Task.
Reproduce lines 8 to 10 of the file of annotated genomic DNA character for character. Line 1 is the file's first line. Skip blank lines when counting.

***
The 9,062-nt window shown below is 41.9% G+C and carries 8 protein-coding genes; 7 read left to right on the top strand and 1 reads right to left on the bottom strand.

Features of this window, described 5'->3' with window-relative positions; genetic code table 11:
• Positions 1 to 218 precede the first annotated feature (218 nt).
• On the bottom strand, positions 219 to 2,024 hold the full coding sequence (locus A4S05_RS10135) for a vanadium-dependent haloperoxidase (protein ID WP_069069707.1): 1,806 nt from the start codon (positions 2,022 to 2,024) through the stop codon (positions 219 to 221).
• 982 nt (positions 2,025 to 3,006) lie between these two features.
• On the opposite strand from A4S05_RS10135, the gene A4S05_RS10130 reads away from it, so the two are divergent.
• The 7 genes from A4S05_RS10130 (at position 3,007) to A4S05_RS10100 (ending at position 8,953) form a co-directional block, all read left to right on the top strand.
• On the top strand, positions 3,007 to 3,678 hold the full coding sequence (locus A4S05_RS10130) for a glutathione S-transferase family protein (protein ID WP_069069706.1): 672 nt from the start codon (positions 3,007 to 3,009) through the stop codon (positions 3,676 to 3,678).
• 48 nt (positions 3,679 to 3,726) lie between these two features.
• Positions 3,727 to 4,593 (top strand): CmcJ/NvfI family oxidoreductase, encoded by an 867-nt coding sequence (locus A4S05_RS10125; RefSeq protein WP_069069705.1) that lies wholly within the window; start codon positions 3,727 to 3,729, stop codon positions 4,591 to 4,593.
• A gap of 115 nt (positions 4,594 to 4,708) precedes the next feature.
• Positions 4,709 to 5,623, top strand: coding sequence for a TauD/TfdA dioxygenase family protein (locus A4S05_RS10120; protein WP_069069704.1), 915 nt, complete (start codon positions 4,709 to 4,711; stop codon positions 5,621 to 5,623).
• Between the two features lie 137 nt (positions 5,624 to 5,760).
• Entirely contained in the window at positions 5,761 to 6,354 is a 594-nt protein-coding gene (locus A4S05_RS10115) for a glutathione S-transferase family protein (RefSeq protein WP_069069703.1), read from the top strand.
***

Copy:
• On the top strand, positions 3,007 to 3,678 hold the full coding sequence (locus A4S05_RS10130) for a glutathione S-transferase family protein (protein ID WP_069069706.1): 672 nt from the start codon (positions 3,007 to 3,009) through the stop codon (positions 3,676 to 3,678).
• 48 nt (positions 3,679 to 3,726) lie between these two features.
• Positions 3,727 to 4,593 (top strand): CmcJ/NvfI family oxidoreductase, encoded by an 867-nt coding sequence (locus A4S05_RS10125; RefSeq protein WP_069069705.1) that lies wholly within the window; start codon positions 3,727 to 3,729, stop codon positions 4,591 to 4,593.